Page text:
Investing 101: How to Start Investing

When you hear the word “investing”, what do you think of? You might instantly think of The Wolf of Wall Street or think of men in suits or terms that seem like another language. Let’s face it, everything about investing can seem confusing and like it is for “them” and not “us.” But here’s the thing. Investing is for everyone and is one of the few surefire ways to build wealth and beat the cost of inflation. But if you don’t know much about investing or how to get started, it can prevent you from taking action. No more excuses! Here’s your beginner’s guide on how to start investing.

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Know your risk tolerance

Do you love rollercoasters? Or would you rather be caught dead on one, preferring the safety of watching from the sidelines? Knowing where you stand in this situation is similar to knowing your risk tolerance with investing.

Your risk tolerance refers to how much risk you are comfortable with taking on. Though investing is a great way to build wealth, it comes with a certain level of risk. However, some securities like stocks are riskier than other types of investing vehicles, like ETFs and mutual funds. There may be a chance for a greater return, but also more risk. When you think about investing your money, what is your gut reaction to potentially losing it?

According to Investor.gov, “An aggressive investor, or one with a high risk tolerance, is willing to risk losing money to get potentially better results. A conservative investor, or one with a low risk tolerance, favors investments that maintain his or her original investment.”

Aside from how much risk you feel you can take on comfortably, also consider your life circumstances too. If you’re single, have no debt and low expenses, you may be able to take on more risk than someone who is married, with kids, and a mortgage. You can take this risk tolerance assessment to get an idea of where you stand.

Choose your asset allocation

Once you’ve assessed your risk tolerance, it’s time to choose your asset allocation. Investor.gov states that “Asset allocation involves dividing your investments among different assets, such as stocks, bonds, and cash. The asset allocation decision is a personal one. The allocation that works best for you changes at different times in your life, depending on how long you have to invest and your ability to tolerate risk.”

In other words, asset allocation is all about diversification. You don’t want to put all of your eggs in one basket, so you have different percentages of stocks, bonds and cash.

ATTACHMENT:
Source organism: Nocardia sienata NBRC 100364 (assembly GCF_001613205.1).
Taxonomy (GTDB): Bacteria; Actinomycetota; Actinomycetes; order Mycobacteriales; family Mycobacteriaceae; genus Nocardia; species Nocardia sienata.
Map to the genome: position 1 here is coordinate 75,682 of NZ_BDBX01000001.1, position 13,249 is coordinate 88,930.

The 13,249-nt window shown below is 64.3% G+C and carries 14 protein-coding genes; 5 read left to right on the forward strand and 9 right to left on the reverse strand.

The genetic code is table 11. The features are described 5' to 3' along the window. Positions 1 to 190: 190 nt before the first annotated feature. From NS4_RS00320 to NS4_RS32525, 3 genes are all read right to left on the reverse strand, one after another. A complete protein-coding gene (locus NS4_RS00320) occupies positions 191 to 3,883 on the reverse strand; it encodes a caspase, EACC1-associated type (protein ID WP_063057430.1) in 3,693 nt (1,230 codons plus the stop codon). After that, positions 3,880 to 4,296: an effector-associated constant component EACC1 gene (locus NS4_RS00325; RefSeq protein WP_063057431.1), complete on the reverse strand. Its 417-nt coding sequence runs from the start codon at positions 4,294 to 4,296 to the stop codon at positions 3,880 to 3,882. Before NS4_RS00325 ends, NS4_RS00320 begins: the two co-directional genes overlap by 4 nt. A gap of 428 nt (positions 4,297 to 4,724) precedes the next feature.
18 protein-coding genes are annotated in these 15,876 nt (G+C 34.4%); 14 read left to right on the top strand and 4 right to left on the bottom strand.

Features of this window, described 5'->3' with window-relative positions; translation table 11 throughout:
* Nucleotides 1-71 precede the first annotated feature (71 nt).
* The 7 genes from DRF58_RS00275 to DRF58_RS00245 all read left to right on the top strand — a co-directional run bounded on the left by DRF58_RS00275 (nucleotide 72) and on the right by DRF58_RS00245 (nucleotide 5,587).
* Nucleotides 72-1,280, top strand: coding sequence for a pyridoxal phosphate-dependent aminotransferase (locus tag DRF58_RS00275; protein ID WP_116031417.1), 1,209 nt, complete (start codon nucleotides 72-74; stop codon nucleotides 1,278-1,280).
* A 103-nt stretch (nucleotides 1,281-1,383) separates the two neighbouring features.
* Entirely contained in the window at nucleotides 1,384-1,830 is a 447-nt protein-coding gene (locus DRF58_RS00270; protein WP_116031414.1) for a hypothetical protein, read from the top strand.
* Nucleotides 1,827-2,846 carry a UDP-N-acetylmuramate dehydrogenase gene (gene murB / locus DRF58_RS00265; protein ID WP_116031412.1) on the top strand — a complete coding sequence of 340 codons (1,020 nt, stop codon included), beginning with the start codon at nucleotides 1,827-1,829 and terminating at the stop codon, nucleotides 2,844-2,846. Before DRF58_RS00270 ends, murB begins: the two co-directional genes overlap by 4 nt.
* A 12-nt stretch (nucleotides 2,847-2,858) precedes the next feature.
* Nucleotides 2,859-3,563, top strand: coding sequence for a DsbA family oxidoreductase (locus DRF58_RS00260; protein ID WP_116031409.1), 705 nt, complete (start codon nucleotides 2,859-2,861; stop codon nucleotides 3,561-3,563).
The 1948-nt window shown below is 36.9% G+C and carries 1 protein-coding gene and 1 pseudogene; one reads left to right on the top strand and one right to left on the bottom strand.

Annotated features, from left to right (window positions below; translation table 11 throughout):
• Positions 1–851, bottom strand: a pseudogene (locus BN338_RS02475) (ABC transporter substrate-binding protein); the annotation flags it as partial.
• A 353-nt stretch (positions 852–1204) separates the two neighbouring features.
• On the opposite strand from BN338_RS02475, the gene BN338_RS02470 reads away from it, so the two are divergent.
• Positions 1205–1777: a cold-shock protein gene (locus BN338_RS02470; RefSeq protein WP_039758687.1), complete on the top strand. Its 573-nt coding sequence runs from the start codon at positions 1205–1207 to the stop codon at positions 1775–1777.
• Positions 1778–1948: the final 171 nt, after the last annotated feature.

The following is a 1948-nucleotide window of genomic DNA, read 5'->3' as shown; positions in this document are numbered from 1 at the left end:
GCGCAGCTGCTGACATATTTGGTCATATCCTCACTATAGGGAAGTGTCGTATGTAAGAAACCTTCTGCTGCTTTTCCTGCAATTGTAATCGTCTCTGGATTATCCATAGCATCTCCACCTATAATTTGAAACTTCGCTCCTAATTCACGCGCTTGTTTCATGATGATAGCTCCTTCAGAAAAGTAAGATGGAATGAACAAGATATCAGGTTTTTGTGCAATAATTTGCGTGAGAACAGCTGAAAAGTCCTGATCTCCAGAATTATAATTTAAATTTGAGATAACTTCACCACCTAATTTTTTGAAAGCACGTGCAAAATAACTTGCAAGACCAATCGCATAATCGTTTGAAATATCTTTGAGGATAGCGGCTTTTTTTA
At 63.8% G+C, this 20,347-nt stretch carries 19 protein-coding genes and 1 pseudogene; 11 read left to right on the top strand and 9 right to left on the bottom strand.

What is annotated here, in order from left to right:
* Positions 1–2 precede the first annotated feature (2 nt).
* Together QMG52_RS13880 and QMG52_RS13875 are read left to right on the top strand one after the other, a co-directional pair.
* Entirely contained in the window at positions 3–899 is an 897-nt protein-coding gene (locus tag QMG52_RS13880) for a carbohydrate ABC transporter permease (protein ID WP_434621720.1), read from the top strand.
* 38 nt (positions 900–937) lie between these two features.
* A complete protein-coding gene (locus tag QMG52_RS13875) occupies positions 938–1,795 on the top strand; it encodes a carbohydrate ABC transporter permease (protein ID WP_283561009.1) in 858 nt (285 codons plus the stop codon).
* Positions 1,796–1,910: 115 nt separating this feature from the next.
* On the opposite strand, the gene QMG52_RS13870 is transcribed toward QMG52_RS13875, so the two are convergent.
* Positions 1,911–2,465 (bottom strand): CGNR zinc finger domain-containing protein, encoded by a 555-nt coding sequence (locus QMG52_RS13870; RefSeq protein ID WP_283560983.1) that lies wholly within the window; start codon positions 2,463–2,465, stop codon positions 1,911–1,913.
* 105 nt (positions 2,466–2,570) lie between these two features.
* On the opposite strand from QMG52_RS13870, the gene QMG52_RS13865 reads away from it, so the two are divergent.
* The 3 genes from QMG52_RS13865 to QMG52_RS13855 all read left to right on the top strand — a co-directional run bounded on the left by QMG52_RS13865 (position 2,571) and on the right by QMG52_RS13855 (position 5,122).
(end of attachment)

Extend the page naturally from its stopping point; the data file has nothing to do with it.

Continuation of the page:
You’ll want to consider your risk tolerance as well as your time horizon. Your time horizon refers to when you think you’ll be needing the money you invest. If you have a long time horizon — say 30+ years — you may feel more comfortable taking on more aggressive and riskier investments now. That way you’d have plenty of time to recover if the value goes down. You can take this asset allocation questionnaire to help you decide.

Pick a brokerage account

When you invest, you typically invest with a brokerage firm and invest through a brokerage account. When you deposit money into your brokerage account, you can start investing in various types of securities.

You might choose to work with Fidelity or Vanguard. Research the different options and consider any fees. You might also consider a robo-advisor like Betterment, which helps you automatically invest.

The key is to choose the right account for you. Look at the fees, any minimum opening requirements, and choose something that will fit your lifestyle. If you’re more hands off, a robo-advisor could be better. If you want to DIY it, opening an account with Fidelity or Vanguard might be your best bet.

Set a budget

Once you know your risk tolerance, chosen your asset allocation and picked a brokerage account, it’s time to invest! But first, how much can you afford to invest? You want to look at your budget. After you pay bills and pay down debt, how much money do you have left over?

It might seem like you can’t afford to invest but even investing a small amount now can help you build wealth. Compound interest can help your deposits grow over time without doing any extra work. So set a budget for your investments based on your time horizon and what you can afford.

Set up systems

To get the most out of investing, you want to set up systems for your success. Consider setting up auto-withdrawals once a month after payday. Have a money date with your investments once a month and review your accounts.

Make any trades or purchases that you need to. Rebalance your accounts once a year. Rebalancing is getting your asset allocation back to center, as your assets may shift in percentages based on the market. For example, if you had 70 percent invested in stocks, it could go up to 80 percent due to market shifts. Rebalancing could mean selling off some investments or buying other investments to ensure your asset allocation goes back to your desired percentages.

You want to have systems in place so you can keep your investments going. But don’t check on them too often, especially if your risk tolerance is low and you’ll trigger a freak out. Remember, you won’t be touching that money for a long time!

How to start investing

If you want to know how to start investing, take these steps to begin your wealth building journey. It can be a bit of trial and error but starting now is the best time. Have any more questions? One of our Certified Financial Trainers can help. Schedule a free 20-minute consult call to get started investing!